They have one that goes up to 288 watt hours for $199

Bescor | PRB-24XLRATM Heavy Duty Starved | PRB24XLRATM | B&H

I have used a smaller version for 4 years now for 1/10th the price of an Anton Bauer setup and longer running times.
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Old February 13th, 2009, 06:04 PM   #41
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Quote:
Originally Posted by Dean Sensui View Post
For anyone interested in cobbling together their own 12-volt batteries, here's how I created my own.

The pack consists of four A123 Systems batteries taken from a DeWalt nano-phosphate battery pack. You can also get these batteries directly from A123 Systems as a "developers kit": Developer Kit, ANR26650M1 High Power Lithium Ion Cells

I ordered two of the LED600's and like Dean said I have alot of A123 batteries in various configurations from RC Helicopters. What I wonder is, if an 8S 28.8v (29.2V hot off the charger) will be more efficient than a 4S 14.4v battery. Higher voltage should reduce the amp draw but then there might be a loss of energy from the voltage being regulated to whatever the native voltage is. Any thoughts?
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Old February 13th, 2009, 09:34 PM   #42
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The DC to DC converter is only good up to 24v so I wouldn't run it past that.
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Old February 14th, 2009, 01:36 AM   #43
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Kevin...

I'm messing around a little with RC helicopters, too. That's how I came across the nano phosphate batteries.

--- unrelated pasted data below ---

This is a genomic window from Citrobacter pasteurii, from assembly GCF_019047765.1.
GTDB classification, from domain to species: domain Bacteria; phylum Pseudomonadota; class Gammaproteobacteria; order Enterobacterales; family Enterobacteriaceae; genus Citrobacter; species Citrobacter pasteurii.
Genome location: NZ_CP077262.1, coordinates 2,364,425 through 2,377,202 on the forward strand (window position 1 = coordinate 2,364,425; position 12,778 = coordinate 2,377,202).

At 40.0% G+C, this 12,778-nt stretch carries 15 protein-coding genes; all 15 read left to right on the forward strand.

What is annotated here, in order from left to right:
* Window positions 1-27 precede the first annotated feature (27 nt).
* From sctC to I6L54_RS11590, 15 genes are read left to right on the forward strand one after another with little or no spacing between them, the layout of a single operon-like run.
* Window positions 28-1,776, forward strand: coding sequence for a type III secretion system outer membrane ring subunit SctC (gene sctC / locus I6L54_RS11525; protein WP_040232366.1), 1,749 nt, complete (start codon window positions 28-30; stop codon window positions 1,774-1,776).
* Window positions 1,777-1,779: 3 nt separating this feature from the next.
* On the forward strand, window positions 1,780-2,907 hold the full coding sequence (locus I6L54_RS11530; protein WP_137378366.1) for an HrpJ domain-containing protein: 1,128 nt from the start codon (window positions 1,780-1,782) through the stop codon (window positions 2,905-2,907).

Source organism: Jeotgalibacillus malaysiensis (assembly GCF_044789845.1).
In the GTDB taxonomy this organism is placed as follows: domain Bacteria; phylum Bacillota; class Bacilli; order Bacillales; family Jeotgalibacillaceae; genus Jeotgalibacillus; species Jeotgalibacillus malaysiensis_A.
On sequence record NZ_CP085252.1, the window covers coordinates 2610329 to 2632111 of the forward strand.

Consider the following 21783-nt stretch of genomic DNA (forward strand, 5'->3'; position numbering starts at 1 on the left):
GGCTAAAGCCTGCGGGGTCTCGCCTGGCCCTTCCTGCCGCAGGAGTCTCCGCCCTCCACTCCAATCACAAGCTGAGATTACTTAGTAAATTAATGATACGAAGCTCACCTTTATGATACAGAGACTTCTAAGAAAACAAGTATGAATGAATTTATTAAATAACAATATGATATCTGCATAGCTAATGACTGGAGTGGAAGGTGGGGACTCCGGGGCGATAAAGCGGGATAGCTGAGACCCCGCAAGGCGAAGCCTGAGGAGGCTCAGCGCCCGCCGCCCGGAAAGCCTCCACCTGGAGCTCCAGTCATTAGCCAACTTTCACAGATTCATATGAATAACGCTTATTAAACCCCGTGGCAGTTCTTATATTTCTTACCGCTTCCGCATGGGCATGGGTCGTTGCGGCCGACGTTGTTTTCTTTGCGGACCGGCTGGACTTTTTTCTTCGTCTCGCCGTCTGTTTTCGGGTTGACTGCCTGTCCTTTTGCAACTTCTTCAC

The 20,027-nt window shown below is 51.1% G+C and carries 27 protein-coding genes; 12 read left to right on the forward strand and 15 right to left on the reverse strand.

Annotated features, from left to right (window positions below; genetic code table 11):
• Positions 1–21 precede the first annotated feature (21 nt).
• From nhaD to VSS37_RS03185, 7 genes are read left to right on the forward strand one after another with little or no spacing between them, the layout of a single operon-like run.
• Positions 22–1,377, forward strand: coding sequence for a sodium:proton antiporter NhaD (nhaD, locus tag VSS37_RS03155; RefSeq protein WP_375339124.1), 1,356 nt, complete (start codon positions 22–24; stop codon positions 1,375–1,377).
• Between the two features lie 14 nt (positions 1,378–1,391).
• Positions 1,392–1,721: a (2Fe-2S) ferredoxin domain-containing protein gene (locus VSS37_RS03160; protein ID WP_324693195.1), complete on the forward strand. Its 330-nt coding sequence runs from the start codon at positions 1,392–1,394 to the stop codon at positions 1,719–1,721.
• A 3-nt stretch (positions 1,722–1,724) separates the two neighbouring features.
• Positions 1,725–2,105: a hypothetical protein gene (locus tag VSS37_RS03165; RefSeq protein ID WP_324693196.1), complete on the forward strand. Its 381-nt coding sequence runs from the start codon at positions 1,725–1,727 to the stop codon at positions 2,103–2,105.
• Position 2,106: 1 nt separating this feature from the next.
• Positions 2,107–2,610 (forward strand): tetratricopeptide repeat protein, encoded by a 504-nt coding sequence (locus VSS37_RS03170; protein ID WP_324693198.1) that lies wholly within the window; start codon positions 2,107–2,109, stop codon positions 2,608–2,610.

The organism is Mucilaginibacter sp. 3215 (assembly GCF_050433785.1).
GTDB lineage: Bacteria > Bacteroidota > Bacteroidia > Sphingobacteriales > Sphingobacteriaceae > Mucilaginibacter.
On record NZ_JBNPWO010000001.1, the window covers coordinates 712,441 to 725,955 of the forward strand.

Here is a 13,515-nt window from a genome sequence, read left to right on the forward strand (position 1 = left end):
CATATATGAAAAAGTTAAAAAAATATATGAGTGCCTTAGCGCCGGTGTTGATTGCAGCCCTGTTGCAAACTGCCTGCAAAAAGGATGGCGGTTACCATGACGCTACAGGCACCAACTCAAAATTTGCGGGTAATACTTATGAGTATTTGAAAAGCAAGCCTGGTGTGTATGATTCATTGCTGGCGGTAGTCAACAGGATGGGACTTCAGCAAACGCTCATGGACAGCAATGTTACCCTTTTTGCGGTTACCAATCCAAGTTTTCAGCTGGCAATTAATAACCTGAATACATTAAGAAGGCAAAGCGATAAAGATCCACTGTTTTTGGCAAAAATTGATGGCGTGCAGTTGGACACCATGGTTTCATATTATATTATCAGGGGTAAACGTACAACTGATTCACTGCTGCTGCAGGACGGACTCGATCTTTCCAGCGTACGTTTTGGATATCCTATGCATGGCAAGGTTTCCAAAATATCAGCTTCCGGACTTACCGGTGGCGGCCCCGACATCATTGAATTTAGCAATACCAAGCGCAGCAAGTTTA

These LED lights don't draw amps like helicopters. So higher voltages don't really buy you any additional efficiency advantages. In theory, you don't get something for nothing. So it's either amps and volts, or volts and amps. The transitive properties of multiplication is the same in either direction. So with a given wattage, it won't matter which is which. Just keep in mind that there is a voltage limit.
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Old February 14th, 2009, 03:35 AM   #44
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Originally Posted by Richard Andrewski View Post
The DC to DC converter is only good up to 24v so I wouldn't run it past that.
Is the input voltage exactly 12V to 24V? This would rule out the use of 24V batteries. A 24V SLA battery charges to 29.4V and settles around 26-27V which is slightly higher than the voltage from an 8S A123 pack.


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Old February 14th, 2009, 01:02 PM   #45
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Originally Posted by Dean Sensui View Post
These LED lights don't draw amps like helicopters. So higher voltages don't really buy you any additional efficiency advantages. In theory, you don't get something for nothing. So it's either amps and volts, or volts and amps. The transitive properties of multiplication is the same in either direction. So with a given wattage, it won't matter which is which. Just keep in mind that there is a voltage limit.
Actually at the design level a higher voltage could be advantageous for various reasons of efficiency but once the design is locked in, its set in stone what the input voltage is to such a panel. In this case, 10vdc to 24vdc is the range you can input, which is already not too bad. Otherwise, you're absolutely right on the explanations about how everything equalizes out.